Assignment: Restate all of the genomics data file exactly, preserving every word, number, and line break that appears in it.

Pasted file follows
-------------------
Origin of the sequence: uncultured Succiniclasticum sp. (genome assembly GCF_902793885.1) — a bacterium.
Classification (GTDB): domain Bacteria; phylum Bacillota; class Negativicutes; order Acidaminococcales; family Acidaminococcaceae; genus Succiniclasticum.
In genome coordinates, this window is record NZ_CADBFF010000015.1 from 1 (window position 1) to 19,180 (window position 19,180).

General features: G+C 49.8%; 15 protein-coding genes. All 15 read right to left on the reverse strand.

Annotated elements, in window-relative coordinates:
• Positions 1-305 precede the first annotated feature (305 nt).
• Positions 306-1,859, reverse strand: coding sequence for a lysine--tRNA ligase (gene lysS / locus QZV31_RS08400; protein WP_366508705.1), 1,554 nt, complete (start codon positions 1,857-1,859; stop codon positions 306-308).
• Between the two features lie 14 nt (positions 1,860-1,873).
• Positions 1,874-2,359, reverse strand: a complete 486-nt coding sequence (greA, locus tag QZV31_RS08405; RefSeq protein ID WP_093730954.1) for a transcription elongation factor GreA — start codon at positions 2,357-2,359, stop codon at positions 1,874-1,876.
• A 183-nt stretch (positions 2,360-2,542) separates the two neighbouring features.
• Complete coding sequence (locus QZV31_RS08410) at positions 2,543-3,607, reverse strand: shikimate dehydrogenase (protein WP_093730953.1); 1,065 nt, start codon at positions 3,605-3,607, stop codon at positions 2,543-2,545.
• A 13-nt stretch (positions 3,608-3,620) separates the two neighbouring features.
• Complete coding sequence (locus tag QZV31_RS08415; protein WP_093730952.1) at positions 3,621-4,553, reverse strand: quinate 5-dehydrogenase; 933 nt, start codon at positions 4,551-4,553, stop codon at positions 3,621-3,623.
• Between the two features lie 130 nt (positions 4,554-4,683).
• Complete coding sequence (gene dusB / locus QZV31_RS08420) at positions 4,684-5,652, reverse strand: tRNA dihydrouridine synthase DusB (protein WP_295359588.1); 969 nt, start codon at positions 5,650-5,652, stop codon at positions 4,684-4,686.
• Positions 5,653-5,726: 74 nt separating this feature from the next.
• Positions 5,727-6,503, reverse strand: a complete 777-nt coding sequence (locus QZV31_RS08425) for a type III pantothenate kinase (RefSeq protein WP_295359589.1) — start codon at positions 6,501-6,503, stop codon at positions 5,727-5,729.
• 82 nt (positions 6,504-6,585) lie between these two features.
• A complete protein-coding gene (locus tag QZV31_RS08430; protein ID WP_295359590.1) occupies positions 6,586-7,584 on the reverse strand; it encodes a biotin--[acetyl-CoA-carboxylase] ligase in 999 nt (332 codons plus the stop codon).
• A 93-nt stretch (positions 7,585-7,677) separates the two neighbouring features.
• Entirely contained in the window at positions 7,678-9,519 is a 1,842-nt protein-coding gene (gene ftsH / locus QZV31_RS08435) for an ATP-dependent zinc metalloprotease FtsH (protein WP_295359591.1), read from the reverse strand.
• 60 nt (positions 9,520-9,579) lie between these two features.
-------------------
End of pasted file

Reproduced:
Origin of the sequence: uncultured Succiniclasticum sp. (genome assembly GCF_902793885.1) — a bacterium.
Classification (GTDB): domain Bacteria; phylum Bacillota; class Negativicutes; order Acidaminococcales; family Acidaminococcaceae; genus Succiniclasticum.
In genome coordinates, this window is record NZ_CADBFF010000015.1 from 1 (window position 1) to 19,180 (window position 19,180).

General features: G+C 49.8%; 15 protein-coding genes. All 15 read right to left on the reverse strand.

Annotated elements, in window-relative coordinates:
• Positions 1-305 precede the first annotated feature (305 nt).
• Positions 306-1,859, reverse strand: coding sequence for a lysine--tRNA ligase (gene lysS / locus QZV31_RS08400; protein WP_366508705.1), 1,554 nt, complete (start codon positions 1,857-1,859; stop codon positions 306-308).
• Between the two features lie 14 nt (positions 1,860-1,873).
• Positions 1,874-2,359, reverse strand: a complete 486-nt coding sequence (greA, locus tag QZV31_RS08405; RefSeq protein ID WP_093730954.1) for a transcription elongation factor GreA — start codon at positions 2,357-2,359, stop codon at positions 1,874-1,876.
• A 183-nt stretch (positions 2,360-2,542) separates the two neighbouring features.
• Complete coding sequence (locus QZV31_RS08410) at positions 2,543-3,607, reverse strand: shikimate dehydrogenase (protein WP_093730953.1); 1,065 nt, start codon at positions 3,605-3,607, stop codon at positions 2,543-2,545.
• A 13-nt stretch (positions 3,608-3,620) separates the two neighbouring features.
• Complete coding sequence (locus tag QZV31_RS08415; protein WP_093730952.1) at positions 3,621-4,553, reverse strand: quinate 5-dehydrogenase; 933 nt, start codon at positions 4,551-4,553, stop codon at positions 3,621-3,623.
• Between the two features lie 130 nt (positions 4,554-4,683).
• Complete coding sequence (gene dusB / locus QZV31_RS08420) at positions 4,684-5,652, reverse strand: tRNA dihydrouridine synthase DusB (protein WP_295359588.1); 969 nt, start codon at positions 5,650-5,652, stop codon at positions 4,684-4,686.
• Positions 5,653-5,726: 74 nt separating this feature from the next.
• Positions 5,727-6,503, reverse strand: a complete 777-nt coding sequence (locus QZV31_RS08425) for a type III pantothenate kinase (RefSeq protein WP_295359589.1) — start codon at positions 6,501-6,503, stop codon at positions 5,727-5,729.
• 82 nt (positions 6,504-6,585) lie between these two features.
• A complete protein-coding gene (locus tag QZV31_RS08430; protein ID WP_295359590.1) occupies positions 6,586-7,584 on the reverse strand; it encodes a biotin--[acetyl-CoA-carboxylase] ligase in 999 nt (332 codons plus the stop codon).
• A 93-nt stretch (positions 7,585-7,677) separates the two neighbouring features.
• Entirely contained in the window at positions 7,678-9,519 is a 1,842-nt protein-coding gene (gene ftsH / locus QZV31_RS08435) for an ATP-dependent zinc metalloprotease FtsH (protein WP_295359591.1), read from the reverse strand.
• 60 nt (positions 9,520-9,579) lie between these two features.